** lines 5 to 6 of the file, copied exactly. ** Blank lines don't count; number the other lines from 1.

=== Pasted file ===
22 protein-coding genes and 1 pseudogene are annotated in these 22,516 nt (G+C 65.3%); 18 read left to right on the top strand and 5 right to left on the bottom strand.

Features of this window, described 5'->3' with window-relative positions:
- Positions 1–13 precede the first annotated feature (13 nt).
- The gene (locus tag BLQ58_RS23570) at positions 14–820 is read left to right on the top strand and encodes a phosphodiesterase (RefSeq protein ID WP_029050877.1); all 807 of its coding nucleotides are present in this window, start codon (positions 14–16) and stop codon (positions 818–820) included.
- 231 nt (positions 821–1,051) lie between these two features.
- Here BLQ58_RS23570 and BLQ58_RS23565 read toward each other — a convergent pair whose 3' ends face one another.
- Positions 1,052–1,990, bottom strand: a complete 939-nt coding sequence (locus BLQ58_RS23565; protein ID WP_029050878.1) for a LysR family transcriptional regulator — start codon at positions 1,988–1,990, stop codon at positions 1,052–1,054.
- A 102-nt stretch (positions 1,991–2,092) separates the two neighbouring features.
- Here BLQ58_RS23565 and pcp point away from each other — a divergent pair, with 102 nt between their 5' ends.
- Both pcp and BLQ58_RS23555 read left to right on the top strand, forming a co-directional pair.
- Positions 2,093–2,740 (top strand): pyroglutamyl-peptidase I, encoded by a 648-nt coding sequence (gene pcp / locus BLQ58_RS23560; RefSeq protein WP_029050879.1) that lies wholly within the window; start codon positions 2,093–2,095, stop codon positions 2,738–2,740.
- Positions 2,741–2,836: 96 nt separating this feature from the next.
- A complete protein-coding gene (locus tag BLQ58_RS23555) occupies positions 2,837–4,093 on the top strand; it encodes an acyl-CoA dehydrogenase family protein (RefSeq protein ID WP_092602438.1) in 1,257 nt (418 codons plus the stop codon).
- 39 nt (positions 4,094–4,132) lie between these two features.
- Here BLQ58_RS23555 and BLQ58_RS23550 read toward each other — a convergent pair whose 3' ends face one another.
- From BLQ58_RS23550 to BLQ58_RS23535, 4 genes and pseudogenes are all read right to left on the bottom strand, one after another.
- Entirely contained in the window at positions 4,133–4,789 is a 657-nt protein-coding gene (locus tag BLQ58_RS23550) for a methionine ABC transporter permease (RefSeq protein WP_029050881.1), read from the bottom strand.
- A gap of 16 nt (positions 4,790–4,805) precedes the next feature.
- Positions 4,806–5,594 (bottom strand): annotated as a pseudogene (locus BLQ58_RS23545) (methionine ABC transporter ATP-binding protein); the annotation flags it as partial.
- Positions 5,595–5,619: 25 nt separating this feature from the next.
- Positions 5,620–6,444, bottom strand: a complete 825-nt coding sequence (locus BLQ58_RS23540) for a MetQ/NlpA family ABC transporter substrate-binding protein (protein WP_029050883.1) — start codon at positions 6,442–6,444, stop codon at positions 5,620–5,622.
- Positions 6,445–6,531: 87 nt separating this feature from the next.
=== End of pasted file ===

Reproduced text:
- 231 nt (positions 821–1,051) lie between these two features.
- Here BLQ58_RS23570 and BLQ58_RS23565 read toward each other — a convergent pair whose 3' ends face one another.